5. Seeking Alpha Alpha Picks
Another fan favorite is Seeking Alpha. They boast one of the most comprehensive, accurate, and enjoyable investing platforms. While most stock research platforms seem outdated (no offense, Morningstar or Zacks), Seeking Alpha does a great job at making their site user-friendly. On top of their advanced research platform, they have a monthly service that shortlists the best stocks from three sources, including the Seeking Alpha Quant Model, Seeking Alpha independent contributors, and Wall Street analysts.
You can expect to receive two stock picks each month as a member. However, you’ll gain access to the database of top stocks anyway, making the service a little bit redundant. Investors can easily just click on the top-rated stocks and read the analysis to judge whether or not to add them to their portfolio. I would recommend Alpha Picks to the lazy investor who might want to dig a bit deeper occasionally. In saying that, I see slightly more value in subscribing to a Seeking Alpha premium subscription than the Alpha Picks service.
Read our Seeking Alpha Premium review here.
Seeking Alpha Alpha Picks Pros
- Three different sources are used to weight and shortlist the top stocks.
- You get unlimited access to the whole platform to conduct deeper research.
- Factor Grades allow you to see the previous three and six months' ratings so you know if it’s time to sell.
- Ability to connect your brokerage account to make it easier to trade.
Seeking Alpha Alpha Picks Cons
- It was initially unclear where I could access the reports and the two Alpha Picks. It seems the two stocks are part of the “Top Stocks” list.
- When you navigate to an individual stock, you don’t get a detailed report but rather a list of data and news. You might be able to find an analysis of the individual stock, but this requires additional digging.
Seeking Alpha Alpha Picks Track Record
Seeking Alpha said their Alpha Picks had returned 470% since 2010 compared to 290% from the S&P 500. This is impressive, but it’s essential to understand their investment process and philosophy. Unless you’re disciplined enough to buy, sell and hold each stock following their strategy, you will unlikely experience the same results. These returns are also based on backtesting versus real trading results.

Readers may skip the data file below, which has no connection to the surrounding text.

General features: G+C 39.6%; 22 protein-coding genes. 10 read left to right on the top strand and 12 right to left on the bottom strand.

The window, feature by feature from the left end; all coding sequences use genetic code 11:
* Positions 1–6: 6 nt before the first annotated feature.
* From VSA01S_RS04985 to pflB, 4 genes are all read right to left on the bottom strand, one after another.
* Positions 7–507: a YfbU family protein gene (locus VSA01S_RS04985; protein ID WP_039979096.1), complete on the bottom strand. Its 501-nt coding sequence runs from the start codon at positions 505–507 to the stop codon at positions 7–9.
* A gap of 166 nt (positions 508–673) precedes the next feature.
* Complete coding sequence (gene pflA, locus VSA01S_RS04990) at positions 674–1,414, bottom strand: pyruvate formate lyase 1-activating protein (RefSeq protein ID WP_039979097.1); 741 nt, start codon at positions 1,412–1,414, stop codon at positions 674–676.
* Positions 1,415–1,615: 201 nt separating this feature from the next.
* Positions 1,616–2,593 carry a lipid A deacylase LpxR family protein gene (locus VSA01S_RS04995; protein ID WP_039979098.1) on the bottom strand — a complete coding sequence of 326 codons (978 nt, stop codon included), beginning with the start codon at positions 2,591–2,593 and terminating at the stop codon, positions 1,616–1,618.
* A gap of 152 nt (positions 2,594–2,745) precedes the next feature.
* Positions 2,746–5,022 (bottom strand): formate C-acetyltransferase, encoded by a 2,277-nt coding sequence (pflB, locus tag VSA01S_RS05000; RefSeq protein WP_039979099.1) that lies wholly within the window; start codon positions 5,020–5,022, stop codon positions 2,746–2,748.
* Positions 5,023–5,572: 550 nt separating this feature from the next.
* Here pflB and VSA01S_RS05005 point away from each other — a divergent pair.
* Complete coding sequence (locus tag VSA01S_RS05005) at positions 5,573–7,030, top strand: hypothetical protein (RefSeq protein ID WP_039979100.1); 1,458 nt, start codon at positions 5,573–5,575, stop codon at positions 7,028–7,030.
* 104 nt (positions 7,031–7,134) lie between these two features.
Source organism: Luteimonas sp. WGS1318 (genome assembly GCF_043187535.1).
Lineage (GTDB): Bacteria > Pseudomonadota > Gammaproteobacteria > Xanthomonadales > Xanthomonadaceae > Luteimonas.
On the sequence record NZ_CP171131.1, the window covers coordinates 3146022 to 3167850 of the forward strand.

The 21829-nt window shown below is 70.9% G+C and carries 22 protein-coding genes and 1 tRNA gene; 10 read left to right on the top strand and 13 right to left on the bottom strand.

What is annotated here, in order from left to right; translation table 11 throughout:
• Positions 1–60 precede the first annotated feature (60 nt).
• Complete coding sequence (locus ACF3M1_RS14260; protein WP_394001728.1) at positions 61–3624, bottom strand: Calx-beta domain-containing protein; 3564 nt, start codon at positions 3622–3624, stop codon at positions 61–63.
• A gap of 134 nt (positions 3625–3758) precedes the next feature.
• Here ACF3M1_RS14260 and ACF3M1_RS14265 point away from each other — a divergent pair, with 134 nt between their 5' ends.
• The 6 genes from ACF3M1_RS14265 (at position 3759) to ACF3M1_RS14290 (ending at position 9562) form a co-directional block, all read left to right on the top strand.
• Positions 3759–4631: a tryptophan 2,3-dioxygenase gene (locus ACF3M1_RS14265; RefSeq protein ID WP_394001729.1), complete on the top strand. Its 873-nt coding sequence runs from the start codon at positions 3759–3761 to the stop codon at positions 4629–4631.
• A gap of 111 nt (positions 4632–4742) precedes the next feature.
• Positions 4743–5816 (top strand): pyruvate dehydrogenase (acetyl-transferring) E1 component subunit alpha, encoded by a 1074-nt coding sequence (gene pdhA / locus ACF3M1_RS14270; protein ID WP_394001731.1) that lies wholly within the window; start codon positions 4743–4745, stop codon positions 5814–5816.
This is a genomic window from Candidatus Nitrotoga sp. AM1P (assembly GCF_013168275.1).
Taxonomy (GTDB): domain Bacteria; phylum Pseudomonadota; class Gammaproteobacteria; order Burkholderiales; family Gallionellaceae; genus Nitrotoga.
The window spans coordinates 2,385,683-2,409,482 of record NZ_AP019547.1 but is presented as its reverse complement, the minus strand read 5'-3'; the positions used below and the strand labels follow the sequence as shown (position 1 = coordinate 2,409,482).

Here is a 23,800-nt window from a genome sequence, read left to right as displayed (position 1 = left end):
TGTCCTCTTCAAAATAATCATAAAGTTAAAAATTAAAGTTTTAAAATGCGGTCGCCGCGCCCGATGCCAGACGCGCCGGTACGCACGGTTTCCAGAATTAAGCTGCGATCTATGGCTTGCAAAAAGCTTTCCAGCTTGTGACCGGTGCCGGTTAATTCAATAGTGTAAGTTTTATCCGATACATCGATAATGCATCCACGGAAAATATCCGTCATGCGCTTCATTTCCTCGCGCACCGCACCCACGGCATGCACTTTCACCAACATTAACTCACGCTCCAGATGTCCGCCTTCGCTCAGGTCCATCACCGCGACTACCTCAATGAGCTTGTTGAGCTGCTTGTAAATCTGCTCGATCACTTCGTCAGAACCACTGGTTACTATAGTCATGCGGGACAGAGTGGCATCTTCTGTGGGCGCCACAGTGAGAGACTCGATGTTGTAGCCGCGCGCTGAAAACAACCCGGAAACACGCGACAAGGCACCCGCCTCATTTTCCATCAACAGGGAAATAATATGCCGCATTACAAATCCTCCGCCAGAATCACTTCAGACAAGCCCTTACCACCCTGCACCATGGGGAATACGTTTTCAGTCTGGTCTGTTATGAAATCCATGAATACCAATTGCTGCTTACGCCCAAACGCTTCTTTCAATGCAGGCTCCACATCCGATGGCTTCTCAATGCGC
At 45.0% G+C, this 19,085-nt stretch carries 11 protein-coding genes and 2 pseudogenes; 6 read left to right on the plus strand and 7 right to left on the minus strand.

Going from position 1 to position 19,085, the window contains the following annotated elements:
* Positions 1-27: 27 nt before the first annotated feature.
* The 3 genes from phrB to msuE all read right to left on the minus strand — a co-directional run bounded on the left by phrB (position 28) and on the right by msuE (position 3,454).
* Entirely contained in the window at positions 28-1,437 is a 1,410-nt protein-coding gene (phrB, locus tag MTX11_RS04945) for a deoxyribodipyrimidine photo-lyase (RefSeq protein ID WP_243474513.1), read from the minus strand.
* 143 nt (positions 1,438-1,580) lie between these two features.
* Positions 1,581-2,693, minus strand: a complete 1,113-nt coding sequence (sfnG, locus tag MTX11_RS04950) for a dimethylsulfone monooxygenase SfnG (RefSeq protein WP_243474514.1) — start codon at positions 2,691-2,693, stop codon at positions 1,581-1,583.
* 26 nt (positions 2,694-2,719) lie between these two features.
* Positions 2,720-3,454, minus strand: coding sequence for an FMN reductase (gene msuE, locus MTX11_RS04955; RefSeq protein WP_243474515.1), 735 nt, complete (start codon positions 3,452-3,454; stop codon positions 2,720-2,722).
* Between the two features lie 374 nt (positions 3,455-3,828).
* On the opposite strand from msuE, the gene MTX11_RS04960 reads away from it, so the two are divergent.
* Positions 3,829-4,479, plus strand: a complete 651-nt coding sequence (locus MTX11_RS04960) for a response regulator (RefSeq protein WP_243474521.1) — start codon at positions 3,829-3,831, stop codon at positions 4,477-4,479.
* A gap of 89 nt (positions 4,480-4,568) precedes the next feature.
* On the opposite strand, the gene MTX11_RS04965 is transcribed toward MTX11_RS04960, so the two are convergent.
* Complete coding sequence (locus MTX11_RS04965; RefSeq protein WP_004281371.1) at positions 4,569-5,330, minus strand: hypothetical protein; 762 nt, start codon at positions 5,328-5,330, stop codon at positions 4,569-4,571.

Price: $99 for the first year and $199 per year after that.
Free trial: Paid trial.
6. Motley Fool Rule Breakers
I wasn’t joking when I said Motley Fool has loads of different products and services. This is why they can get featured twice in one article, which is a little unfair, but I’ll let it slide since investors need to know their options. The core difference between Stock Advisor and Rule Breakers is that Rule Breaker covers high-risk, high-reward stocks. This doesn’t necessarily mean they take moonshots on junk companies but are looking for disrupters like Tesla.
You need to know that Motley Fool expects you to invest in at least 25 stocks and hold them for at least 5 years. I can’t even think of 25 companies that fall into this category, perhaps Netflix, Tesla, Shopify, and Hubspot. But most of these companies have had huge bull runs already, not to mention it’s unrealistic for regular retail investors like you and me to invest in 25 different “Rule Breaker” companies over the next five years. As much as I want an aggressive portfolio, I still find this unrealistic unless you’re an institutional investor.